I agree with the NIMBY politics. What happened to Seabrook 2? That would surely shut down the Bow plant but no! NIMBY! There was a plan to convert Bow from coal to NG, but no! No transmission pipes! NIMBY! Plus, the hydroelectric energy from Canada to replace the fossil burners! No! NIMBY!

If we want to put a dent in pollution, we should concentrate on the Big Three polluters who have no intent on clean energy, India, Nigeria, and the ocean commercial cargo barges which burn the dirtiest oil.
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Old 12-09-2023, 01:50 PM   #16
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There were cost overruns building the first reactor, so the second... I believe... is available to be finished off and activated should the first be shuttered.

The transmission infrastructure can handle the output generated one at a time.

But since we are no longer building transmission, the second would not even be considered until the first was in the process of being decommissioned, and then the owner of record at that time would consider the financials of outfitting number two and placing it into operation.

Number One had to be subsidized because the cost of NG generation was so low and the thermal efficiency was so high.

We also have some smaller generation sites left over due to the decision not to expand the subsidies to biomass generation. Biomass, unfortunately, directly competes with the concept of wood and pellet stove fuel; the government chose to subsidize those instead of burning the biomass for electricity. The State subsidizing one format (electric generation) and the federal government subsidizing the other (Inflation Reduction Act) was an incoherent strategy.

But we are not going to stop India, or even ourselves... it is really more a matter of adapting to the change.
The change being exponential rather than arithmetic is a challenge, but it is a challenge we don't get a choice to avoid.
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Old 12-09-2023, 04:08 PM   #17
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I wouldn't want to own a ski resort...at least on margin!
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Old 12-09-2023, 10:37 PM   #18
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Almost all of them can make snow...

The data isn't that it doesn't fall below freezing ever.
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Old 12-10-2023, 11:41 AM   #19
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Very well said. I have attempted to make that point various times within this Forum. I would be wholeheartedly supportive of a conservational approach to the environment, rather than the Green New Deal approach. Keep the money and politics out of it. Bring back the crying Indian!
Remember that the crying Indian was really an Italian actor. lol


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Old 12-10-2023, 02:02 PM   #20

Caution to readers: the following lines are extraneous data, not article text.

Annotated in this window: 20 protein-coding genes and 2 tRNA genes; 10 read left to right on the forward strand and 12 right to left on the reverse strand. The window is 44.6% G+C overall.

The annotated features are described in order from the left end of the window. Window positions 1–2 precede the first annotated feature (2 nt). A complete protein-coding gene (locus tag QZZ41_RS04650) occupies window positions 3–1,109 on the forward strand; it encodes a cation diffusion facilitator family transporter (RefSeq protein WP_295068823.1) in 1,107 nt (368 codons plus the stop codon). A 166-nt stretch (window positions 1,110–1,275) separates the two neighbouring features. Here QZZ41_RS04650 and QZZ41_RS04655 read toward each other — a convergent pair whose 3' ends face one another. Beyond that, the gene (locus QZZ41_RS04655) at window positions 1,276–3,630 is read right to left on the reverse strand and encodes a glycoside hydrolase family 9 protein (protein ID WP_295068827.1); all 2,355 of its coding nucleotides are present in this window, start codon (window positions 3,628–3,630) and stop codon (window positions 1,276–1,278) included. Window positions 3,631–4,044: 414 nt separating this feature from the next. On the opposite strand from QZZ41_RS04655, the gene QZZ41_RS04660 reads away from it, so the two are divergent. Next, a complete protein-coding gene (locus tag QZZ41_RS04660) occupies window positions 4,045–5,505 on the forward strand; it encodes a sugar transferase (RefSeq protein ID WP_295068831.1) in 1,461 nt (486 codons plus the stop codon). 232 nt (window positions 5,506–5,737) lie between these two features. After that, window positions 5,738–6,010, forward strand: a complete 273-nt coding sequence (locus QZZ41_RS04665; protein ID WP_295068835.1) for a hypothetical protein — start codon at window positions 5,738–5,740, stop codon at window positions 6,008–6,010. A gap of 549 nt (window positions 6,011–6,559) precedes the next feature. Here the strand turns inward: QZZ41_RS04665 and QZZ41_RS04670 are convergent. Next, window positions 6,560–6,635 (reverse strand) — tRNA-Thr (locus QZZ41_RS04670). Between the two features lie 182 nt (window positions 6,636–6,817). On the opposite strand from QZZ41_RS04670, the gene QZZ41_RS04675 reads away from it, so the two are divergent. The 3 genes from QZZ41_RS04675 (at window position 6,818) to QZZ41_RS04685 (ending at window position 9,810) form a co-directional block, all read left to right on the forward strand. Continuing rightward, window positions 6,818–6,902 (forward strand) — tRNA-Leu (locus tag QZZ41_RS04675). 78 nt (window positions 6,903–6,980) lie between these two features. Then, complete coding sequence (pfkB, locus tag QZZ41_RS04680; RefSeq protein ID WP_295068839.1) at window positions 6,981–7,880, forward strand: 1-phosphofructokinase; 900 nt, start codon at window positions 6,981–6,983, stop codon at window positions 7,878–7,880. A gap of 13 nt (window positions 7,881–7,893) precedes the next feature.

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Regardless, if that campaign had worked, we would not be discussing it today.
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Old 12-10-2023, 02:35 PM   #21
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Regardless, if that campaign had worked, we would not be discussing it today.
Actually the crying Indian ad was quite successful on what it was targeting which was litter and pollution of the land. It was probably the most successful ad campaign in this regard ever.

In fact… “ Litter was reported to have reduced by 88% in 38 different states after the ad. This could possibly be one of the most effective public service ad campaigns in the history of advertising.”

Fraud or not, I would say the crying Indian ad campaign worked quite well!

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Old 12-10-2023, 05:44 PM   #22
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But did it last?

Adopt-a-highway still picks up thousands of bags of trash just in NH; and there never seems to be an end to it. I live on a seldom traveled rural road, and I spend time picking up trash on my property.


Removing human factors from a warming winter... that seems like an overwhelming task.
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Old 12-10-2023, 07:56 PM   #23
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But did it last?
I would say that yes it absolutely did last. The impression that ad made back in the 70’s on the general population put pressure and was highly influential on the Federal Government to start the “Superfund” cleanup site campaign with the EPA. Currently there are over 1300 superfund sites nationwide and 20 alone in NH.

The “crying Indian” definitely influenced and played a big part in the superfund creation that to this day continues….